Unwise, counter-productive to scrap deals with PRC firms
TO THE QUICK - Jerry Tundag (The Freeman) - September 4, 2020 - 12:00am

One thing every Filipino must understand about the Philippines' quarrel with China over competing claims in the South China Sea is that it is not the same quarrel China has with the United States. Let us not make the mistake of copying American initiatives against China as what, of all people, our very own foreign affairs secretary Teodoro Locsin Jr. seems to be suggesting.

Following the American lead of blacklisting and sanctioning Chinese firms, products, assets, and people in its trade war with China, including those companies that took part in China's illegal reclamation and island-building spree in the South China Sea, Locsin also wants the Philippines to scrap existing contracts we have with some of these same firms currently doing projects in the Philippines.

First of all, while it is true some of these firms were involved in activities in the South China Sea, they engaged in those activities at the behest of their own government. They could not have undertaken those activities on their own. What beef we have, it is against Beijing, not these companies. Besides, those activities are illegal only from our point of view. To both the Chinese government and the companies, they were perfectly legal.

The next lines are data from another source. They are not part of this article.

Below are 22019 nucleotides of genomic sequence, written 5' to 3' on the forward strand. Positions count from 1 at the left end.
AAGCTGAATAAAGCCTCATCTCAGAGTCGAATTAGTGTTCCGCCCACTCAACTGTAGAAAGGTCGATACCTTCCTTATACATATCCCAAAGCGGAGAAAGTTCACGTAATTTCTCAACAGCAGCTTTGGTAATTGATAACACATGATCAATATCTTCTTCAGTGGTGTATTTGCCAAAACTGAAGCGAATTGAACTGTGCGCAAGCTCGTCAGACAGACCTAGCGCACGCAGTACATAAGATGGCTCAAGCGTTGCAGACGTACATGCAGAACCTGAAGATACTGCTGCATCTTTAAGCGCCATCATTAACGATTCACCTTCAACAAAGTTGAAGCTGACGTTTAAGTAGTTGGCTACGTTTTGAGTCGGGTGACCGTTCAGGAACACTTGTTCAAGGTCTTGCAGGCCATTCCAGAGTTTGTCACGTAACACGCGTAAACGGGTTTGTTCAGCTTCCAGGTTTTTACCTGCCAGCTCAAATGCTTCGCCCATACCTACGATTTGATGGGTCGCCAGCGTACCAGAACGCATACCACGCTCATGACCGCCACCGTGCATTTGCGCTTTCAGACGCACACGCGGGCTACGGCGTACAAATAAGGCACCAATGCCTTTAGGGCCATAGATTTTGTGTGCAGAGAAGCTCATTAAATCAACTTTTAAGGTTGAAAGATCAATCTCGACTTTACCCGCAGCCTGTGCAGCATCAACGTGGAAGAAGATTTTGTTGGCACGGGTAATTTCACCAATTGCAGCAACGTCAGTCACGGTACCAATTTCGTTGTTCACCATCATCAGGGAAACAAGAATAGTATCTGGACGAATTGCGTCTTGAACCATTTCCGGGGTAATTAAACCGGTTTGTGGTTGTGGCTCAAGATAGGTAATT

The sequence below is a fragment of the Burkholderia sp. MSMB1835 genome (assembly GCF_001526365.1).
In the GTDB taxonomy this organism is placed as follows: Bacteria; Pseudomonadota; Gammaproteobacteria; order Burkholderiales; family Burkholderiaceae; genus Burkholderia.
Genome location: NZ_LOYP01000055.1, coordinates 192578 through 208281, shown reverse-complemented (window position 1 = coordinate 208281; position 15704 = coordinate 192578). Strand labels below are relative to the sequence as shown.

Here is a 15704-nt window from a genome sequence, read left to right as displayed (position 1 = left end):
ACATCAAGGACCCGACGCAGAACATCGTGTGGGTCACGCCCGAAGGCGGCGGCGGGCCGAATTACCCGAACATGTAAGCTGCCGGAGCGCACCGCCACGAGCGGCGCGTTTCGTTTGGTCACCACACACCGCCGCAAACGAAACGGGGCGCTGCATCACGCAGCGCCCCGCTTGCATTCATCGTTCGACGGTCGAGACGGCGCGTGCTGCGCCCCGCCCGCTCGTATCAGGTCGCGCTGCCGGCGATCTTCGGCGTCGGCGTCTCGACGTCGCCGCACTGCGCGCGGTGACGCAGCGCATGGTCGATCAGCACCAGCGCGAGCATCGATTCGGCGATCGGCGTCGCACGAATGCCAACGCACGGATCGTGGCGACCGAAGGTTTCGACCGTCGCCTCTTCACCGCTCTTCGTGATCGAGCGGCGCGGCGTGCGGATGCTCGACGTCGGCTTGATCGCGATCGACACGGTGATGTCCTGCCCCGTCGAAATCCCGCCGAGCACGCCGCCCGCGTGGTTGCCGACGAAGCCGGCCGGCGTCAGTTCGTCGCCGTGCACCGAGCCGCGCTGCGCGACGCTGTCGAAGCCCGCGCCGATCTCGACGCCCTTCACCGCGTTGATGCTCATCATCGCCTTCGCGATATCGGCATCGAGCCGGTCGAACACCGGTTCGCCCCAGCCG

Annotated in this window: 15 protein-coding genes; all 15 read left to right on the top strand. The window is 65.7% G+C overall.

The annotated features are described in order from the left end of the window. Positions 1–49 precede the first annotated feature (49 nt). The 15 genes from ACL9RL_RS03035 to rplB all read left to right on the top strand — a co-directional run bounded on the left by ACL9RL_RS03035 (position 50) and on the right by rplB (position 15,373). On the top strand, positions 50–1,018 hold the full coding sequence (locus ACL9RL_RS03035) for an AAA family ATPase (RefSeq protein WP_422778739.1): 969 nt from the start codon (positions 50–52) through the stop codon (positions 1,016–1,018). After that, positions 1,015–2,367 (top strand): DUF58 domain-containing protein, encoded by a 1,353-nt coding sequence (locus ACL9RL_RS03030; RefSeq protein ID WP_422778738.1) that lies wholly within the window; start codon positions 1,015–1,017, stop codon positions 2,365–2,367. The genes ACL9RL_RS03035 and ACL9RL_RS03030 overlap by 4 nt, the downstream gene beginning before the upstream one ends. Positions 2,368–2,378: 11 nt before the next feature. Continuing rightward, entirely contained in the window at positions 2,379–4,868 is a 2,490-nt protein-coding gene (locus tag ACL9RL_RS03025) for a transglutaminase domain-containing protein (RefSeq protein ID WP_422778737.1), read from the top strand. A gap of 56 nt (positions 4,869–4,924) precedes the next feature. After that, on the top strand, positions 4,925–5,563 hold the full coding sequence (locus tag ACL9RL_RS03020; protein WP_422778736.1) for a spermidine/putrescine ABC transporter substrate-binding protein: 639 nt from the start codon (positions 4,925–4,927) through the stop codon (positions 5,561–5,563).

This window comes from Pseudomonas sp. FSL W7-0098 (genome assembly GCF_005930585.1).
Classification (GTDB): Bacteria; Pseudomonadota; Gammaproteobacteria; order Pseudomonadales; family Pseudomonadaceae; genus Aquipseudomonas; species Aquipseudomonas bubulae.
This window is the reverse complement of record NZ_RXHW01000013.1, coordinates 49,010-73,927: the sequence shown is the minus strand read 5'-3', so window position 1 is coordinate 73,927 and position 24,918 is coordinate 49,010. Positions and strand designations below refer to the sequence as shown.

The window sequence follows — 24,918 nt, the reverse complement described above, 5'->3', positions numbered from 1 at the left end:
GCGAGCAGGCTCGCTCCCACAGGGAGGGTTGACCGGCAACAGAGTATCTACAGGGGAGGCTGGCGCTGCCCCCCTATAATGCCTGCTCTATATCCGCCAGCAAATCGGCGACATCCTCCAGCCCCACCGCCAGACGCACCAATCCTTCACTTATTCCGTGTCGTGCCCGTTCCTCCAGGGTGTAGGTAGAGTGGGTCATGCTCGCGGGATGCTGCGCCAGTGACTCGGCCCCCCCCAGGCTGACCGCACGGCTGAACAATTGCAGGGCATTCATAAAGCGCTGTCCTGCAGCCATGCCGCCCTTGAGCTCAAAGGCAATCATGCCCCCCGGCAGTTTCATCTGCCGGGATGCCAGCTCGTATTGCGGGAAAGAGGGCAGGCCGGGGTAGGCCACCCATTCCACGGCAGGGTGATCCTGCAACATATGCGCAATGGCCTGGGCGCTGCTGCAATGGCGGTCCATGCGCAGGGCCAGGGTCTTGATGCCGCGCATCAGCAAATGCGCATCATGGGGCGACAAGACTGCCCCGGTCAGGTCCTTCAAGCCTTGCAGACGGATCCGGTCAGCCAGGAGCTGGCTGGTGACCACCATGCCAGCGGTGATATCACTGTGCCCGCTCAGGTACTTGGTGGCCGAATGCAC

One must also remember that out of many Chinese companies doing business in the Philippines, only a handful fall under the category that Locsin wants us to punish. Such an effort would hardly make any dent on China's might. On the other hand, if China engages the Philippines tit-for-tat, what a knockout punch it could inflict on the handful of Filipino companies doing well in China.

If both America and China want to go toe-to-toe with each other, let them. As the leading military and economic superpowers, they very well can afford to gouge each other's eyes out. We can't. Doing what Locsin wants not only stands to make our bilateral trade with China suffer, which both countries have managed to isolate from their territorial conflict, we would also send the wrong signal to other foreign firms we have contracts with.

And why should we follow America's lead, especially in going after Chinese companies that built those islands and structures in the South China Sea? How quick we are to forget that America itself just folded its arms as China built up those islands. All those islands and structures could not be built in a day. It took time to do all of them. But what did America do other than make noise, like a dog barking at the moon.

But we need to show our displeasure at China's bullying in the South China Sea, some would say. And of course we should. We cannot let Chinese effrontery pass without at least some semblance of opposition. Let me count the ways. We can make noise, lots of it. We are the best in the world in making noise. We can make fun of the Chinese. We make the best memes in the universe. Or we can face toward China and pull down our pants.

Other than those measures, anything we do against China has the potential to boomerang against us and make us lose more than what we already have. Let us learn to accept things as they are if we cannot actually do anything to correct or reverse the circumstances. And one other thing. Let us stop looking up at America. We ought to know by now that America only looks after its own interests.

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